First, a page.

Saturday, August 13, 2022

Summer mood

What gives in City Politics?

  What a lovely summer we’ve had here in the Swamp!

     The relaxation of COVID-19 restrictions has reopened restaurants, bars, movie theaters, bowling alleys, and other popular sites for indoor recreation.  The recent heat wave notwithstanding, the weather has been gorgeous for outdoor pursuits.  Gun violence is an ongoing concern, but for the most part those blasts you hear at night are, in fact, fireworks.

     Speaking of safety, one thing seemingly hasn’t recovered from pandemic-fueled restrictions, and it too has contributed to a relaxing summer season.  Namely, the summer has been oddly devoid of City Politics. 

 

Campaign lite

     What gives? Normally, campaign season has its unofficial kickoff concurrent with outdoor festival season.  Most festivals were canceled for the past two years due to the pandemic, but they’re back this year with record breaking attendance.  In a typical summer, every festival is crawling with sweaty, red-faced pols kissing hands and shaking babies. Or some such. You know, stumping for votes.

     This year, apart from some parade appearances, most festivals and other outdoor events we’ve attended were delightfully hack free.  Mud Hens games, outdoor concerts, all clear.  Nary a clipboard in sight, leaving us to sip warm overpriced beer at our leisure.

     The other sure signal of campaign season is the roadside littered with campaign signs. Large billboards at every crossroads. Smaller signs on slender wires along every major thoroughfare, getting slowly weather beaten and bent out of recognition.

     To date, the roads have been mostly empty of such litter. Oh, there are signs here and there.  But nothing like the usual disorganized flock of cardboard and plastic demanding attention.

     Likewise campaign literature. The usual raft of muddied roadside trash with grinning pols and vague promises is largely absent from local gutters.  We haven’t noticed any gaggles of campaign volunteers with sweat-stained t-shirts stumping door to door, either.  

          Watching television? It’s been relatively politics light. Campaign mailers are a bit more numerous, maybe even more than normal, but those aren’t as annoying, because they can easily be ignored and recycled.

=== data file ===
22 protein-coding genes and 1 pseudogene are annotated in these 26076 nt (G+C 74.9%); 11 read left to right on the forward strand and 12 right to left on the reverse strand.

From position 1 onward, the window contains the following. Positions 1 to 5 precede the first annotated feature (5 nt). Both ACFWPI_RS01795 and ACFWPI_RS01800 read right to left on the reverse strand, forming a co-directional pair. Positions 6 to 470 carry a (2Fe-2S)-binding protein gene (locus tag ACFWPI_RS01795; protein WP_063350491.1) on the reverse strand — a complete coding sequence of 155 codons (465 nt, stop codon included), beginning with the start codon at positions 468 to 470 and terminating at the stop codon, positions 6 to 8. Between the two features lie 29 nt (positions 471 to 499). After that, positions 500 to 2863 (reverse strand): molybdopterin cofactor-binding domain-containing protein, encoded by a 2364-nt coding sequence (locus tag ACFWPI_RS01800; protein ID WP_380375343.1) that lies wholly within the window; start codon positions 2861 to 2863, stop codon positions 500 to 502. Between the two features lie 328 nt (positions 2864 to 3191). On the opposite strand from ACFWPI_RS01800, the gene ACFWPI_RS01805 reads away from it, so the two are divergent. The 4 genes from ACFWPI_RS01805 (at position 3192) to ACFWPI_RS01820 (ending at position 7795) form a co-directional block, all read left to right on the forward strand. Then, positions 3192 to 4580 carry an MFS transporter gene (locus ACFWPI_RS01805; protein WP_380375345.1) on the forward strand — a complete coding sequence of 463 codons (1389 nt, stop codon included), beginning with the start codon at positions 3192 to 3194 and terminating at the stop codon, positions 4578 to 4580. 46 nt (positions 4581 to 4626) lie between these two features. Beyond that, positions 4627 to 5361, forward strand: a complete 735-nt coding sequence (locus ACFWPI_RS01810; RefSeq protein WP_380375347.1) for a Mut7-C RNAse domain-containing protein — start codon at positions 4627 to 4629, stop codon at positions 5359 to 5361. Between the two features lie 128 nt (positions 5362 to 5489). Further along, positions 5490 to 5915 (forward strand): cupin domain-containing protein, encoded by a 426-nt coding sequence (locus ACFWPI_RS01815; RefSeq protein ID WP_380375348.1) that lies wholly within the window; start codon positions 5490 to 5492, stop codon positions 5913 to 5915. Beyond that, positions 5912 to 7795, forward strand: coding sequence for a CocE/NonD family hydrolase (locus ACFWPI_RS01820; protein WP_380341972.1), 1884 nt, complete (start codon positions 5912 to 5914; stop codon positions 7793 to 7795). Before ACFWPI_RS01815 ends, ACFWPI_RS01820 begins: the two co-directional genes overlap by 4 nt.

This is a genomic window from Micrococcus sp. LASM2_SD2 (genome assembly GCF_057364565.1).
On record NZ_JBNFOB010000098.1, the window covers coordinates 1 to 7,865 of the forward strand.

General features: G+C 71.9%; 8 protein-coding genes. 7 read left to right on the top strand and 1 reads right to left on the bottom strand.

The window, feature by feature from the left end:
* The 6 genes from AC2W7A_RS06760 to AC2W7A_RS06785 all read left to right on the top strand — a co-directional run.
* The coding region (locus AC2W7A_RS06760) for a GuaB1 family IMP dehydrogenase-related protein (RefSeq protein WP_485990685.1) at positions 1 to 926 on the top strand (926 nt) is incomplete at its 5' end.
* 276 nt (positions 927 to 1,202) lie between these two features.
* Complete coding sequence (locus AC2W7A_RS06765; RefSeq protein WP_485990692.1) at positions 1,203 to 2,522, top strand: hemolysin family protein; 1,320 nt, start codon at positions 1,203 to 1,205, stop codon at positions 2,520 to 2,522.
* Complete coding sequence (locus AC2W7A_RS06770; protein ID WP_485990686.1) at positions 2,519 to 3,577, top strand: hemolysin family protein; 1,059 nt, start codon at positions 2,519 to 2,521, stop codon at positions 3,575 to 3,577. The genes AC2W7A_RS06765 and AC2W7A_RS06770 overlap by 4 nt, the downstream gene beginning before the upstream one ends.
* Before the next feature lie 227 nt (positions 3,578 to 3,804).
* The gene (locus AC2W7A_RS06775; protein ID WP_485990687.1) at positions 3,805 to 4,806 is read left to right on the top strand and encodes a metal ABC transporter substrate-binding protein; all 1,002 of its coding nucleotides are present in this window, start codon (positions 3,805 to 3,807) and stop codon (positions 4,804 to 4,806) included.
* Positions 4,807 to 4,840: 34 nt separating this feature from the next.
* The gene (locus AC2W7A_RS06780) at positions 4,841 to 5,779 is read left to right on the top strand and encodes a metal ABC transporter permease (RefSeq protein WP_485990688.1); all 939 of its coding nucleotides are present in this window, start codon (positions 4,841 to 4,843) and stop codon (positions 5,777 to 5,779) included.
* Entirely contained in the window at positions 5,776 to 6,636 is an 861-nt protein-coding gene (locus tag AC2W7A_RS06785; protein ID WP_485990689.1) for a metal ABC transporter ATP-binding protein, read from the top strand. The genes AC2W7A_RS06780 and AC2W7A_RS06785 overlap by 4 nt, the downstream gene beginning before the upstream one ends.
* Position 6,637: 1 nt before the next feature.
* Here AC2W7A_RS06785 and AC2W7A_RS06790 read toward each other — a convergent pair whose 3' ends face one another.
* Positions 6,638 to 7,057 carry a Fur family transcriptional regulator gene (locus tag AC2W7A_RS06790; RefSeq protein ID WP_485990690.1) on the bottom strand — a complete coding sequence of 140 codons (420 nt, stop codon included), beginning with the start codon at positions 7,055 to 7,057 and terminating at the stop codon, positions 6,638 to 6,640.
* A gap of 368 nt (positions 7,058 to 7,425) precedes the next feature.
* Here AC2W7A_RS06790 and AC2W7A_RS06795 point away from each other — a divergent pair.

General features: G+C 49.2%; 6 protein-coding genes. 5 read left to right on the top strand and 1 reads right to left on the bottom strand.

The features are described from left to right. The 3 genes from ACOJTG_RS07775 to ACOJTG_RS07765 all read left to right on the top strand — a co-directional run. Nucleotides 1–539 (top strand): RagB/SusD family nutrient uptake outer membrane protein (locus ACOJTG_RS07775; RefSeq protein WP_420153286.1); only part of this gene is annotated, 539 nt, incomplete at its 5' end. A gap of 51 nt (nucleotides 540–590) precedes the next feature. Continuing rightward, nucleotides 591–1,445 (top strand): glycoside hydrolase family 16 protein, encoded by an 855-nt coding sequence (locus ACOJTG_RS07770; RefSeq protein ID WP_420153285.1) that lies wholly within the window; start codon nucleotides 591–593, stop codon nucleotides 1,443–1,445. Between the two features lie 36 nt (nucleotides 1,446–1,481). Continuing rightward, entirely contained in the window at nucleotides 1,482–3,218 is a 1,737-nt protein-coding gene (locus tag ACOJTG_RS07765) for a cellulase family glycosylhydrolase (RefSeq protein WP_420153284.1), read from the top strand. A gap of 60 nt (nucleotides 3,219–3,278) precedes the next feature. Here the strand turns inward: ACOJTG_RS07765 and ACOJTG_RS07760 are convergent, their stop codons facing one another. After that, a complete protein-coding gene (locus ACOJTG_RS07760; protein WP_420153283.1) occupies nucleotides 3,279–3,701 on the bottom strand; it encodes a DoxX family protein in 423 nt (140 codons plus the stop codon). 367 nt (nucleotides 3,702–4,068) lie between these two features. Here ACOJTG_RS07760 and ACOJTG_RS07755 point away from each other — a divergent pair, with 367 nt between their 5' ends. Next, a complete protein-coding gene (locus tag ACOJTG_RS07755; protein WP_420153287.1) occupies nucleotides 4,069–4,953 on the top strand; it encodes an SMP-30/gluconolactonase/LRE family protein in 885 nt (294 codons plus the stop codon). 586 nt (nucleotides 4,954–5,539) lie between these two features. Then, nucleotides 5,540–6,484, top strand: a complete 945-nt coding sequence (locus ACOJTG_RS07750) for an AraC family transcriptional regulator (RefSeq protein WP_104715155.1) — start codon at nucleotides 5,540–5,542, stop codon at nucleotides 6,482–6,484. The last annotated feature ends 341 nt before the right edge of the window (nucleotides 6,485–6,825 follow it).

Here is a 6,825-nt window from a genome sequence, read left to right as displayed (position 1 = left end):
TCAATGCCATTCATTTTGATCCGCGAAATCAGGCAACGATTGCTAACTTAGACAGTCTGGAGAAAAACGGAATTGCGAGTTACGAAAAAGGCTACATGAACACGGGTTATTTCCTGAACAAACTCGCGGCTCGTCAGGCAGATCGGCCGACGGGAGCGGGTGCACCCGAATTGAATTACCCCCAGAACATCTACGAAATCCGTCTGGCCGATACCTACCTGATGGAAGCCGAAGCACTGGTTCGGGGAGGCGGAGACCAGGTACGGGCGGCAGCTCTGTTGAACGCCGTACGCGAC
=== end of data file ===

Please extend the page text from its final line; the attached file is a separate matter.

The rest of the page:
Don’t work harder, work smarter 

     We can only speculate as to why the summer has been this way.  There aren’t as many impediments to annoying pols begging cloyingly for votes as in the pandemic years.  Perhaps some candidates haven’t fully gotten out of COVID campaign protocols.  Or maybe they are struggling to raise money, which could also be a hangover from COVID restrictions.

      We don’t think these explanations are correct.  We think it’s more likely that there is a crop of younger, smarter, more strategic candidates this year.  See, stumping for votes at festivals or other large gatherings is extremely non-targeted. The number of attendees who are registered to vote, let alone registered in Ohio, let alone registered at an address in the correct district to vote for this particular candidate, let alone likely to vote in a weird August primary and pull the ballot for the party of this candidate, is probably very close to zero.  Pols typically do it anyway because it’s always been done, and their opponent is probably doing it. Never mind that it’s a colossal waste of time and energy.

     Ditto TV commercials. Non-targeted, thus non-strategic. Waste of money, waste of time. Same with yard signs. Non-targeted.  Thousands of people will see both. The vast majority of those people are not registered likely voters in your district.

     Door to door can target registered likely voters, as determined by public voting records, but COVID has changed the likelihood of folks answering doors.

     What is left? Direct mail. Voting lists can target registered voters in the correct district who are likely to vote in an off election and likely to pull the correct party ballot. It is cheaper. Perfectly targeted. Strategic.  Mailers can be sent in waves, building specific messages. They can even be tailored to messages likely to resonate with different voters.

     Like we said, smarter.

     We hope this is the explanation. Because if so, as the OG pols fade away, the new generation will rely mostly on direct mail, supplemented by minimal door to door. And every summer can be as delightful as this summer has been.

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